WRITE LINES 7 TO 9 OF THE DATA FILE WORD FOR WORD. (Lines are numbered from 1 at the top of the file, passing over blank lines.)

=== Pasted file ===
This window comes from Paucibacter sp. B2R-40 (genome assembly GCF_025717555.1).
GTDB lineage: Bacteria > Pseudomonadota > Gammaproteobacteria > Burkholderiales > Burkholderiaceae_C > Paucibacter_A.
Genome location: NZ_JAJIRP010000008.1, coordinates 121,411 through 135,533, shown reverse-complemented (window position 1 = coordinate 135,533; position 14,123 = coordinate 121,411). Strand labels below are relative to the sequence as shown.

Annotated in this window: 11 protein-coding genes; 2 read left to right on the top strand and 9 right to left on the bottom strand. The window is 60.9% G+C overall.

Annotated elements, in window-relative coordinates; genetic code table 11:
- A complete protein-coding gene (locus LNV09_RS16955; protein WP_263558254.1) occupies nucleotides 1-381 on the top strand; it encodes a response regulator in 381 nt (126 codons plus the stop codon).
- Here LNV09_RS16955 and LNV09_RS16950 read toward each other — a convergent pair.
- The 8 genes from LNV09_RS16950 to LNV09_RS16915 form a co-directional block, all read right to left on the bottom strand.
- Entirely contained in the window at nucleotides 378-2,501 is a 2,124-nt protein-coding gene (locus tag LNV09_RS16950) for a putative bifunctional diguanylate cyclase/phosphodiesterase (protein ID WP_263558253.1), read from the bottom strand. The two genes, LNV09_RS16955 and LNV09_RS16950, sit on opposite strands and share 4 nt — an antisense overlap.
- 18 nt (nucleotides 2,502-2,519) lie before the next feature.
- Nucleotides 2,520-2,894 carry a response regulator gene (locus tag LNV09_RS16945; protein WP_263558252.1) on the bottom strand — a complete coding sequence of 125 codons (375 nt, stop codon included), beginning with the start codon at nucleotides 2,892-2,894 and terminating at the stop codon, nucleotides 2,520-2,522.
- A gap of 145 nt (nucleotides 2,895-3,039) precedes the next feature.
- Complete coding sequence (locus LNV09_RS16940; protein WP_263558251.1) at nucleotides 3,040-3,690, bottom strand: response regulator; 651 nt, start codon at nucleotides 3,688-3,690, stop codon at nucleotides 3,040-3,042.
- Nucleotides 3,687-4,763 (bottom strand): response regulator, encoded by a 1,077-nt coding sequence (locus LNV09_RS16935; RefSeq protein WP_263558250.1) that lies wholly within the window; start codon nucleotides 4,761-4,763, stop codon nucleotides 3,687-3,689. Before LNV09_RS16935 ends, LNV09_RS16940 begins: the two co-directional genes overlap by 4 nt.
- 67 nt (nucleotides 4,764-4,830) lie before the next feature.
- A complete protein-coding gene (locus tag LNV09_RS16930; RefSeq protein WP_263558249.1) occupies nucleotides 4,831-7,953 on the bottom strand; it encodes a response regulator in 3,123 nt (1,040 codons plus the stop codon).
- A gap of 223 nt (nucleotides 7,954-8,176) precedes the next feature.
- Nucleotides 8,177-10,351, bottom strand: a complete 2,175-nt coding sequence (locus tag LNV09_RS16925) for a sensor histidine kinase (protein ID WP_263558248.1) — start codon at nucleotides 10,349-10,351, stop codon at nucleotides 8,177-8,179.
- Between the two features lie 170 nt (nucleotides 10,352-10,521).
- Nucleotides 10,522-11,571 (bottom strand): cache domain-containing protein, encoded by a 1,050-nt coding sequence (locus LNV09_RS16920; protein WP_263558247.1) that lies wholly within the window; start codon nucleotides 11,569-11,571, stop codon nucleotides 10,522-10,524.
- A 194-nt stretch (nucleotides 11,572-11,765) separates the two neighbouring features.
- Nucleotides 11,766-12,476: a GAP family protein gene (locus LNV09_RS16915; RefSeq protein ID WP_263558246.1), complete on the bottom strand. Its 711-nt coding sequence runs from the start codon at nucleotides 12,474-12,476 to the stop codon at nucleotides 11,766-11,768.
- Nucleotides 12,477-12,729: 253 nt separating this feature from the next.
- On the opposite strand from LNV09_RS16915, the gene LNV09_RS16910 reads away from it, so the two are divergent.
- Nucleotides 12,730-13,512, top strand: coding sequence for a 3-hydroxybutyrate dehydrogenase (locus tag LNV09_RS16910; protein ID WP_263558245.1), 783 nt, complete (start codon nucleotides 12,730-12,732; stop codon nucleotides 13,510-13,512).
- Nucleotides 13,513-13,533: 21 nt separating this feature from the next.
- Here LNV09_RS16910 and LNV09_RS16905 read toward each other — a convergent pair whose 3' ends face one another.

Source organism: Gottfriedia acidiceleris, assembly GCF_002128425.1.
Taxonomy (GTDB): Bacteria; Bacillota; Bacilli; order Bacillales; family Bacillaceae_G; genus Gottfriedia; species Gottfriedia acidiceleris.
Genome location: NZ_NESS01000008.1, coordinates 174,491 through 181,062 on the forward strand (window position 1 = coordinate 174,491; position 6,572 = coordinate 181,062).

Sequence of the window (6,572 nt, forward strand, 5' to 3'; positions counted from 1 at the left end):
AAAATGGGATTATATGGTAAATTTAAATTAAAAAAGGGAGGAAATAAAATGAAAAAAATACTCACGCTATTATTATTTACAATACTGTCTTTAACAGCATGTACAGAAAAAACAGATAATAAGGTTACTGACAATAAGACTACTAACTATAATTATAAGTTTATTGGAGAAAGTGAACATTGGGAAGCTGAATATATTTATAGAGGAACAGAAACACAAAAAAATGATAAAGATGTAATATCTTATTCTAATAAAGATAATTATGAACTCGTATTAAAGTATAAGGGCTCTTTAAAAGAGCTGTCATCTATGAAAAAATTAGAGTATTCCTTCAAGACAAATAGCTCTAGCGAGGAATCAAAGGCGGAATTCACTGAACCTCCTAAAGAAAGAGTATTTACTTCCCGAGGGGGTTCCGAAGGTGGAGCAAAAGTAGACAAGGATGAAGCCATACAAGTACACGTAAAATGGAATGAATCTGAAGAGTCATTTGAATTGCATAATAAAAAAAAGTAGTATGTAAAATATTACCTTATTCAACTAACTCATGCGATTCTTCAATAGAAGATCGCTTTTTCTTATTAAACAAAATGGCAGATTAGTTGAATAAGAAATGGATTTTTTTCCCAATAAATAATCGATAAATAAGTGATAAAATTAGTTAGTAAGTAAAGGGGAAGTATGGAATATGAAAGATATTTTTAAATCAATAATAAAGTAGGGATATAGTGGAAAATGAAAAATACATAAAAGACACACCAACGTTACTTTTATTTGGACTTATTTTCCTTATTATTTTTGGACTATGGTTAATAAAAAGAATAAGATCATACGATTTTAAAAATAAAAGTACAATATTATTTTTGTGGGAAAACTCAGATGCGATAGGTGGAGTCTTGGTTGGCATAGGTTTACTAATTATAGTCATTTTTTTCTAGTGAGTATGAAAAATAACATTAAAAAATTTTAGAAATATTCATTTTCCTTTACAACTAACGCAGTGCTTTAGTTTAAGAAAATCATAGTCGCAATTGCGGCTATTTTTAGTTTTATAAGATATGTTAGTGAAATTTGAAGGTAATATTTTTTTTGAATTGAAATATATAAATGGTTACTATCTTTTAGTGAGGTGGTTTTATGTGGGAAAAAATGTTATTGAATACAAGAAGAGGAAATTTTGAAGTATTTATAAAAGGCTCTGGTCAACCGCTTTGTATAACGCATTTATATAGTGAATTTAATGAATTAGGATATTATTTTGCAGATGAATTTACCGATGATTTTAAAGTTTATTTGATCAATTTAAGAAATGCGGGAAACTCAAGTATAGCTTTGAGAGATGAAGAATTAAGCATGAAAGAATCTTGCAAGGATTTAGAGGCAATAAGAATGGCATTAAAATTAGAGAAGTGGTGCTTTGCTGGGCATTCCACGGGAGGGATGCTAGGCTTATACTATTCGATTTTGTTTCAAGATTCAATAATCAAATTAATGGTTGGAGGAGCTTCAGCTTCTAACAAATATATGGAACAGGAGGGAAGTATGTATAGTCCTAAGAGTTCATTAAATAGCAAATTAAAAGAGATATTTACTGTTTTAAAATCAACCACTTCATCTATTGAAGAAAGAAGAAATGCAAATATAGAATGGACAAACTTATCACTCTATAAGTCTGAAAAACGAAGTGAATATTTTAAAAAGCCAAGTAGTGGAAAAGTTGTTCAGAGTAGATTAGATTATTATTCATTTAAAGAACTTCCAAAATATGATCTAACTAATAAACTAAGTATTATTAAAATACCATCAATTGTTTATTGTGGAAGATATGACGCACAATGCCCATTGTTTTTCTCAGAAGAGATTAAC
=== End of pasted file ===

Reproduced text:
- Here LNV09_RS16955 and LNV09_RS16950 read toward each other — a convergent pair.
- The 8 genes from LNV09_RS16950 to LNV09_RS16915 form a co-directional block, all read right to left on the bottom strand.
- Entirely contained in the window at nucleotides 378-2,501 is a 2,124-nt protein-coding gene (locus tag LNV09_RS16950) for a putative bifunctional diguanylate cyclase/phosphodiesterase (protein ID WP_263558253.1), read from the bottom strand. The two genes, LNV09_RS16955 and LNV09_RS16950, sit on opposite strands and share 4 nt — an antisense overlap.